For perspective, the oldest Washington National is Jayson Werth, who turned 34 on Monday. Eight Yankees who’ve helped hold the fort until Jeter (38) and A-Rod (37) get back are all older than Werth: Mariano Rivera (43), Andy Pettitte (40), Ichiro Suzuki (39), Hiroki Kuroda (38), Lyle Overbay (36), Travis Hafner (36), Vernon Wells (34) and Kevin Youkilis (34).
“It’s a different guy picking us up every night,” Brett Gardner said.
But it’s usually a guy who’s so old his wife won’t let him lift the lawn furniture anymore. Honey, you remember what happened last time you did that.
Even the “young” Yankees are old: Teixeira, 33, Granderson, 32, and CC Sabathia, 32. Robinson Cano is the team toddler at 30.
On Sunday, the Yankees got a reprieve: game called on account of rain. For once, no Yank was injured. Usually, the tally is about two a night. That didn’t keep Andy Pettitte from joining the crew on the disabled list because of a back injury he’d suffered three nights earlier. Backup catcher Chris Stewart, replacing injured catcher Francisco Cervelli, announced his groin won’t be healed for a few days. What now? The Yanks plan to put the batting-practice screen in front of the home plate ump to stop pitches and hope for the best.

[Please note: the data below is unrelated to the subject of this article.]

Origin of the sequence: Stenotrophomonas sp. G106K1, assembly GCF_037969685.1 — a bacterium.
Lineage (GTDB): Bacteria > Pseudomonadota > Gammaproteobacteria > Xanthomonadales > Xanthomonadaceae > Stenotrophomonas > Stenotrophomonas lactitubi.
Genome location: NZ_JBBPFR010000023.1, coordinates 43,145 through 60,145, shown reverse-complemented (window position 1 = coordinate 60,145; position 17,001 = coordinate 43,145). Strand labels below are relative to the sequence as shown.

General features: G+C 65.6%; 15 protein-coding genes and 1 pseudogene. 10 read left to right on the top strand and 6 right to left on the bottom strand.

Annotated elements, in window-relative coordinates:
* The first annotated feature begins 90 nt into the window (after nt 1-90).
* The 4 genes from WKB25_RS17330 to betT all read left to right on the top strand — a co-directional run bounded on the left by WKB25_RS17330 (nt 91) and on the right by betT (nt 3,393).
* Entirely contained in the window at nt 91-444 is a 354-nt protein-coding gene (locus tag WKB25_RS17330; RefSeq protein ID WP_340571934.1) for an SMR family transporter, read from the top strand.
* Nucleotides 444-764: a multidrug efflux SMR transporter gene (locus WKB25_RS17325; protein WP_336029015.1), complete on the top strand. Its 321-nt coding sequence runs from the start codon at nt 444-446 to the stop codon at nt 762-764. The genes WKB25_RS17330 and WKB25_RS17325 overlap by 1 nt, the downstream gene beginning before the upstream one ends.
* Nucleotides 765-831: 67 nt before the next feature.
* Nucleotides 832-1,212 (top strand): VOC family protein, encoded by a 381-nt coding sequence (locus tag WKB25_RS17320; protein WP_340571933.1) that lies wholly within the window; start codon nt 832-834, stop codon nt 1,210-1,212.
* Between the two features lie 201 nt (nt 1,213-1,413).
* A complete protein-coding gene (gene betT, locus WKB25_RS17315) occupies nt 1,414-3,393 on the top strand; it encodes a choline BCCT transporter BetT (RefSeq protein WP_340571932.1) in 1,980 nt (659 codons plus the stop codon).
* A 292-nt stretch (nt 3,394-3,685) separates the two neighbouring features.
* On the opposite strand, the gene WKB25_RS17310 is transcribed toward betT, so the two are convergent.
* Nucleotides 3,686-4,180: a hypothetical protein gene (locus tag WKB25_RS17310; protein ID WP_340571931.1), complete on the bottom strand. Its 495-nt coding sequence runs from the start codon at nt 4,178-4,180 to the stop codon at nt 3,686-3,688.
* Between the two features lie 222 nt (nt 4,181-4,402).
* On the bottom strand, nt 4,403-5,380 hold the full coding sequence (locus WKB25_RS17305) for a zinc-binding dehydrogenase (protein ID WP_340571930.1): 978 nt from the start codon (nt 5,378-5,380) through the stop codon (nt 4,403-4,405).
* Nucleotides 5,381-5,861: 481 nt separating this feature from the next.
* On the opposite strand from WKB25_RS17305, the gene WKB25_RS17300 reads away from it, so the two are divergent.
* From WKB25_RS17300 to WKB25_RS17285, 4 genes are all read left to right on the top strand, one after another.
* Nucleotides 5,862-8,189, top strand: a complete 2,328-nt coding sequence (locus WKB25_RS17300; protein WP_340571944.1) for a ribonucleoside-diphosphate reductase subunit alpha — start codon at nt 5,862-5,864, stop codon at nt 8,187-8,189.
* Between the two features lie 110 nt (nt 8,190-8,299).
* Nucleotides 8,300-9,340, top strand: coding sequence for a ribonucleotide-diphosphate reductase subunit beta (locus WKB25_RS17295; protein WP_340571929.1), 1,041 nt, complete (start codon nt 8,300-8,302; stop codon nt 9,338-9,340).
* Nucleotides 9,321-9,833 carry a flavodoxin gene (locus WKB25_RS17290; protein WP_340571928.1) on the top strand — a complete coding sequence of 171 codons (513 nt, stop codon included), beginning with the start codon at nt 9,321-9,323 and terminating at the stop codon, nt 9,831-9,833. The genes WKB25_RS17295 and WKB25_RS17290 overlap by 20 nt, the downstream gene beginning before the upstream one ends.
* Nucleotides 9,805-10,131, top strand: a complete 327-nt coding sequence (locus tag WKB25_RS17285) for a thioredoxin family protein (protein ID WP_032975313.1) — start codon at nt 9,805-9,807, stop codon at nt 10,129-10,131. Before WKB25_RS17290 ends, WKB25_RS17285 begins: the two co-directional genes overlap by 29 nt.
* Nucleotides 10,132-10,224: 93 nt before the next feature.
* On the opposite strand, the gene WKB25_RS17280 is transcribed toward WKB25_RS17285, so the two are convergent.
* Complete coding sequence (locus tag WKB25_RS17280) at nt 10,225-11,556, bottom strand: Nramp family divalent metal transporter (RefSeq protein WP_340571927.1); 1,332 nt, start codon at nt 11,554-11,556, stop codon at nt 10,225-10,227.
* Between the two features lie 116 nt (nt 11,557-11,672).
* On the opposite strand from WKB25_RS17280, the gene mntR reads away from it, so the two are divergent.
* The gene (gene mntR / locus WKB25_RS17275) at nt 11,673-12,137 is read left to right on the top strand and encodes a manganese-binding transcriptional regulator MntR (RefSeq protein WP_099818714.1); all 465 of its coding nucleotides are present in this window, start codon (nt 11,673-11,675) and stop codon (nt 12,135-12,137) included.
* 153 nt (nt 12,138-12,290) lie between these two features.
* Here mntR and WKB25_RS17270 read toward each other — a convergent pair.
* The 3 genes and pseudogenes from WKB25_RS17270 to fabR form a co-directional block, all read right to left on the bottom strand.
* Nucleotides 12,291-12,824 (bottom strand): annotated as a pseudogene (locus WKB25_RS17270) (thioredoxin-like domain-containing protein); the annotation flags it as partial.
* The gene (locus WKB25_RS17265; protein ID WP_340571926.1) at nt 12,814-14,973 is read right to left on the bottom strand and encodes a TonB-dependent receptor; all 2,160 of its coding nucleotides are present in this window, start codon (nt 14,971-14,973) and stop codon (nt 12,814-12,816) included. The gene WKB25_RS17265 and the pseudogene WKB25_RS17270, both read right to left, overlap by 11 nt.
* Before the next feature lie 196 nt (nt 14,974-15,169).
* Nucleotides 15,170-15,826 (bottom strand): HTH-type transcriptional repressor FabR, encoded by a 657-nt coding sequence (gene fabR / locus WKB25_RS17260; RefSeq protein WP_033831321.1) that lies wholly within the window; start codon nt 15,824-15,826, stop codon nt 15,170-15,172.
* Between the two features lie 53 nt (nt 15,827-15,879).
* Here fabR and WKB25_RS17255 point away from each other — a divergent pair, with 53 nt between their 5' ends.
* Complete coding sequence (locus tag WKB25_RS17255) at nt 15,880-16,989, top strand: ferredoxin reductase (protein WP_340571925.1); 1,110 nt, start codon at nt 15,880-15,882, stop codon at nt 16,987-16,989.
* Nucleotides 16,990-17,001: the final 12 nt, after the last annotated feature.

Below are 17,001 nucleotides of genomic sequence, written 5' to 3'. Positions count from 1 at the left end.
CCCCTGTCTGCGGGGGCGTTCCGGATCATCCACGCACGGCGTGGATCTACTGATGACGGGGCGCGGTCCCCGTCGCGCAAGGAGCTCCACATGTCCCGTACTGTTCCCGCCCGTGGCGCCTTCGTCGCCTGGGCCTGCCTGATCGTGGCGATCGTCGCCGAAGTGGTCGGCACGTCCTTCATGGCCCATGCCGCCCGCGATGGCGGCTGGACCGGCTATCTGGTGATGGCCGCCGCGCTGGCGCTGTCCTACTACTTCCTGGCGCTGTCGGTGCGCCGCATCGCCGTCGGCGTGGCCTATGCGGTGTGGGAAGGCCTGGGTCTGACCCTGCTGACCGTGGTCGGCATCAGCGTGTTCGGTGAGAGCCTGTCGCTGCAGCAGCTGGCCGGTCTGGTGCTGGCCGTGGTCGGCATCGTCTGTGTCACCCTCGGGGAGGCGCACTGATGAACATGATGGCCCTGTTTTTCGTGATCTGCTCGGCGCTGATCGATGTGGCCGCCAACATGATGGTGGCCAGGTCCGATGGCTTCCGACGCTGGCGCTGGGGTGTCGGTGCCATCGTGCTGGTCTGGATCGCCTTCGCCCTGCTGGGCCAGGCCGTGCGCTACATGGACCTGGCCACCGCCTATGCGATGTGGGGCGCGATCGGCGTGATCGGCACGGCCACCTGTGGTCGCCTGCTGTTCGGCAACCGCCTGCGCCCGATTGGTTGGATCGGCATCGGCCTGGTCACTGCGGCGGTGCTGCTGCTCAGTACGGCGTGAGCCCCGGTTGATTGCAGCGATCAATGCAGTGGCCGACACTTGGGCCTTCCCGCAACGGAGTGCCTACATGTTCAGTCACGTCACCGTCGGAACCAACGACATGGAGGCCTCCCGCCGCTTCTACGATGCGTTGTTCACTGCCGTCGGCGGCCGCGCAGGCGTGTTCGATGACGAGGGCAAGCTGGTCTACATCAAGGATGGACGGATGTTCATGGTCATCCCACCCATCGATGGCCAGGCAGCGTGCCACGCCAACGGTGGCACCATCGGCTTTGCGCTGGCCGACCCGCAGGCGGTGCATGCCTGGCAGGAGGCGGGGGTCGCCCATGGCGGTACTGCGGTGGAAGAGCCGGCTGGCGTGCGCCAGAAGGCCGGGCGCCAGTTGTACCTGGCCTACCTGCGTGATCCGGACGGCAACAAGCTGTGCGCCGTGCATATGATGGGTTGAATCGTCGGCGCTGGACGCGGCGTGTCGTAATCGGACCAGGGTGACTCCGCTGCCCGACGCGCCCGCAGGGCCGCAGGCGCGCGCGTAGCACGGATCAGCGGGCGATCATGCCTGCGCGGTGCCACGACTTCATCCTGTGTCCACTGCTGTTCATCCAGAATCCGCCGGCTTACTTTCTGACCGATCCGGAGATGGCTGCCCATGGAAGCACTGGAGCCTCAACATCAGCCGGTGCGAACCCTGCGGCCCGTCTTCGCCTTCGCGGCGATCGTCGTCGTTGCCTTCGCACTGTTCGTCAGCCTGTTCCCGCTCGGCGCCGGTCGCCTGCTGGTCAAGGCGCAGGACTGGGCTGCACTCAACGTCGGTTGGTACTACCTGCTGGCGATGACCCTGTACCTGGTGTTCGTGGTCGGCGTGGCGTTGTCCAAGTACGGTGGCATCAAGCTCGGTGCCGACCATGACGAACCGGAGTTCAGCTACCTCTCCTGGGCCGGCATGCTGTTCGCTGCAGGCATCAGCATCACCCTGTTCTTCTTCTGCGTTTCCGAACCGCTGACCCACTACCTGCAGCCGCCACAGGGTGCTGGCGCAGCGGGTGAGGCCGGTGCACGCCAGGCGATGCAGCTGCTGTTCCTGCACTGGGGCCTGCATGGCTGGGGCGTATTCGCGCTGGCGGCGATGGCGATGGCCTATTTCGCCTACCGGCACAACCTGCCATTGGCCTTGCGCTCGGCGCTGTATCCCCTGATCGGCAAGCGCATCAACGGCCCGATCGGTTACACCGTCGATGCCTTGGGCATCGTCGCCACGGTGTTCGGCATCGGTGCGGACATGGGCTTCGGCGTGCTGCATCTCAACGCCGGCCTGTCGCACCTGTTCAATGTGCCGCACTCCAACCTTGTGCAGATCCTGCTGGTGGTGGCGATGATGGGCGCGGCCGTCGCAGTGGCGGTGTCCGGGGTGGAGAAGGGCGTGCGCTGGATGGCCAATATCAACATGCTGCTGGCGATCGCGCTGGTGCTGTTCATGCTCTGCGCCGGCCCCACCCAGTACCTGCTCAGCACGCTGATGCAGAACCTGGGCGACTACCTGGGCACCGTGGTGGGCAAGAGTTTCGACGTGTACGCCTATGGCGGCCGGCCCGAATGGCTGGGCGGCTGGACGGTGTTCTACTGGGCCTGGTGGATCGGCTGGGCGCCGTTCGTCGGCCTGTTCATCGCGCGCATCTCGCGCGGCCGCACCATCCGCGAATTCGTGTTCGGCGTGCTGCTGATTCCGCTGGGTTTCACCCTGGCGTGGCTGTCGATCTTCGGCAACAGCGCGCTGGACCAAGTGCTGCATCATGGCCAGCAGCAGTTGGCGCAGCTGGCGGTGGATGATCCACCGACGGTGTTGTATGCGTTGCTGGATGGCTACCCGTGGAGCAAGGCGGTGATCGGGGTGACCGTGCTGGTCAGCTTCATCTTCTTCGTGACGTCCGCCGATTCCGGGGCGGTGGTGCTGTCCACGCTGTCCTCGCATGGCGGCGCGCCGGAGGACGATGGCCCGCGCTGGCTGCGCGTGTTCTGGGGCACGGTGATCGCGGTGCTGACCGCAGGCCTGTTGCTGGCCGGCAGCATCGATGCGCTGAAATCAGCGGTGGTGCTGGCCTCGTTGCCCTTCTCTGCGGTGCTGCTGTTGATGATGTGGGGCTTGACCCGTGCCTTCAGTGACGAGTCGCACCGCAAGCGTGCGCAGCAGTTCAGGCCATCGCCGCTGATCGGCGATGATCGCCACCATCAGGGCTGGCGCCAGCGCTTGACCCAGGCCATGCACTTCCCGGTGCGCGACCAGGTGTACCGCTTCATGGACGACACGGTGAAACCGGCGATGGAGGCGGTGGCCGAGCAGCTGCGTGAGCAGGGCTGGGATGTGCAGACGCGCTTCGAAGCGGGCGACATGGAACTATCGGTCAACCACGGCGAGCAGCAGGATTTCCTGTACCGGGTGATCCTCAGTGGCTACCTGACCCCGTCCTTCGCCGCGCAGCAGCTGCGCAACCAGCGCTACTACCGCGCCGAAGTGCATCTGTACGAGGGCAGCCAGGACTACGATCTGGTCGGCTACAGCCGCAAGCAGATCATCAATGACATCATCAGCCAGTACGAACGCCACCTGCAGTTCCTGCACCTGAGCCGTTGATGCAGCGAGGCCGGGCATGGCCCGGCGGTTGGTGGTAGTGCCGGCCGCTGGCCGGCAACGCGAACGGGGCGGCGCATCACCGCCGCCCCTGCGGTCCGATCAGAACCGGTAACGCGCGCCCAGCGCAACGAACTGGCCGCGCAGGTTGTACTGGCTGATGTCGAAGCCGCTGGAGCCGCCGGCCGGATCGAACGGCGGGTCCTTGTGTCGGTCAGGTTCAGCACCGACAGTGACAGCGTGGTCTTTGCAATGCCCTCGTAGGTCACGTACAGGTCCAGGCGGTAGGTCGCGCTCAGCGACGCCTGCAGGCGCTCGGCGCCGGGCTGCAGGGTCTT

Being a Yankee now means saying, “Sure, I’ve landed a 747 in the Himalayas before. Just show me which one is the brake.” Last week, they asked a rookie pitcher in his debut to absorb a 108-pitch shelling to “save the bullpen,” then sent him back to Class AAA. Don’t worry, son, you fit right into our plans. They got ex-Nat Alberto Gonzalez to move from shortstop to pitcher to get the last out of a 10-run loss. Beggars can’t be choosers. And the Yanks are begging, but with great panache and $100 tips if you give them a hand with the luggage. Got a horrific contract but a few games left on your odometer? Join up now.
Wells, so unwanted that the Blue Jays and Angels are paying two-thirds of his $21-million salary just to be rid of him, has discovered the enthusiasm of the forsaken: Volunteer! Even though he’s smashed 10 homers this spring, he raised his hand last week to play both second and third base for the first time in his life. Overbay, a free agent unwanted at any price in March, is now sometimes the Yankees’ cleanup hitter.
The Yanks arrived in Baltimore on Monday for a three-game series with a cast of reprobates that even pinstripe fans would have a hard time identifying. Their new shortstop was just-purchased Colorado reject Reid Brignac. When they sign you for “cash,” that means you’re not even worth a player. Next to him at third is utility man Jayson Nix. Why? Because Youkilis, who signed to sub for A-Rod, is on the DL, too. They replaced Pettitte in their rotation with Vidal Nuno — a right-hander, not a hair product — and added Dellin Betances to the bullpen. It’s all right; you’re not supposed to know them. Jeter maybe can’t name enough Yankees to make a lineup card.